During my stay in Syria, I met many people, like the middle-aged man, who were interested in getting to know me – and vice versa.  Conversations that started about eggplants and parsley evolved into stories of love and companionship, culture and politics. 

These exchanges, however imperceptible, are indicators of a larger dance meant to teach us about one another.  They are a means by which we can participate in each other’s cultures and form relationships based on mutual understanding.  I consider these interactions to be highlights of my Fulbright in Syria.  These are the interactions I carry in my heart and continue to share on my blog in an effort to continue the waltz I started more than a year ago.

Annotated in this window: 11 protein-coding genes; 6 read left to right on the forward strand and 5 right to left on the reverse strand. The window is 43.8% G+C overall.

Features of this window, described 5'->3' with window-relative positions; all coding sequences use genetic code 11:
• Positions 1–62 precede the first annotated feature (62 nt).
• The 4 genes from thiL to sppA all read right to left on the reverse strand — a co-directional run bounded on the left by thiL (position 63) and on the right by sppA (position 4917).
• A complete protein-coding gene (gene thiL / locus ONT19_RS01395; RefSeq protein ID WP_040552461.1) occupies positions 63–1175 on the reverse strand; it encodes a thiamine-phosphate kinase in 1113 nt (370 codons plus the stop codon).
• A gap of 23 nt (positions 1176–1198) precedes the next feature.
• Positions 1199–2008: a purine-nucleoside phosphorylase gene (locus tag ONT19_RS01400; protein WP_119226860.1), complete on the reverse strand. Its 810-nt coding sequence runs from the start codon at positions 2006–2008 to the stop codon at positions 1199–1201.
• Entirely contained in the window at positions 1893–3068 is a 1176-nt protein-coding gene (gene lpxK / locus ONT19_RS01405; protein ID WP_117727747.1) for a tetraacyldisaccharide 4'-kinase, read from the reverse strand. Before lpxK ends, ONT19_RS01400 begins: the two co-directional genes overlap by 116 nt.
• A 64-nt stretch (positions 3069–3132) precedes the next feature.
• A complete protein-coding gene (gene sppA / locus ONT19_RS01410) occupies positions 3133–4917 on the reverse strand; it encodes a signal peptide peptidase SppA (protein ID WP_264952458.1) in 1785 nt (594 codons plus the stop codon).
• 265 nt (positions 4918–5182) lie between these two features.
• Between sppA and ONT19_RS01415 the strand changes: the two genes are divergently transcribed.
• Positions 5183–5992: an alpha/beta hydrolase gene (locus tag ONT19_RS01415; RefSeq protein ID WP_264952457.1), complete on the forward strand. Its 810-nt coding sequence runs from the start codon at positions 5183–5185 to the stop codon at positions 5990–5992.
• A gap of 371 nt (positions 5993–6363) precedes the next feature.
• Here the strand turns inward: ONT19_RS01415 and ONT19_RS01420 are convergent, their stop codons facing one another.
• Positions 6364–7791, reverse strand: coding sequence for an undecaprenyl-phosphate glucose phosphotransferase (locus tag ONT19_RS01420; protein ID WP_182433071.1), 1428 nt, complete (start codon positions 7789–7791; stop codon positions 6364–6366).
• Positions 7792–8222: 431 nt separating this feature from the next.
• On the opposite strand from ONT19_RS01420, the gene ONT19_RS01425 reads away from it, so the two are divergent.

My tips for Fulbright applicants:

  • If you are in a city with other Fulbright students, try not to spend most of your time with them.  The best experiences come when you form new relationships with locals from your host country.
  • If you are interested in improving your language skills, set up informal conversation sessions with someone who has similar interests.  This will make language learning more enjoyable and will be a great way to meet new people.
  • Participate in local events that align with your personal interests.  This will help you establish a network of friends you can connect with during – and after – your Fulbright grant.
  • Never stay at home by yourself.  Always reach outside of your comfort zone.  Meet new people even if it seems awkward or difficult at times.  Invite friends to share a meal, set up weekly movie nights – participate in events that are fun.  Remember that cultural exchange can happen anywhere, anytime.

Top Photo: Antonio Tahhan, 2010-2011, Syria (second from left), forming friendships with Bedouins who hosted him during a camping trip to Palmyra, Syria

Middle Photo: One of the many entrances to the interconnected labyrinths that make up the ancient markets of Aleppo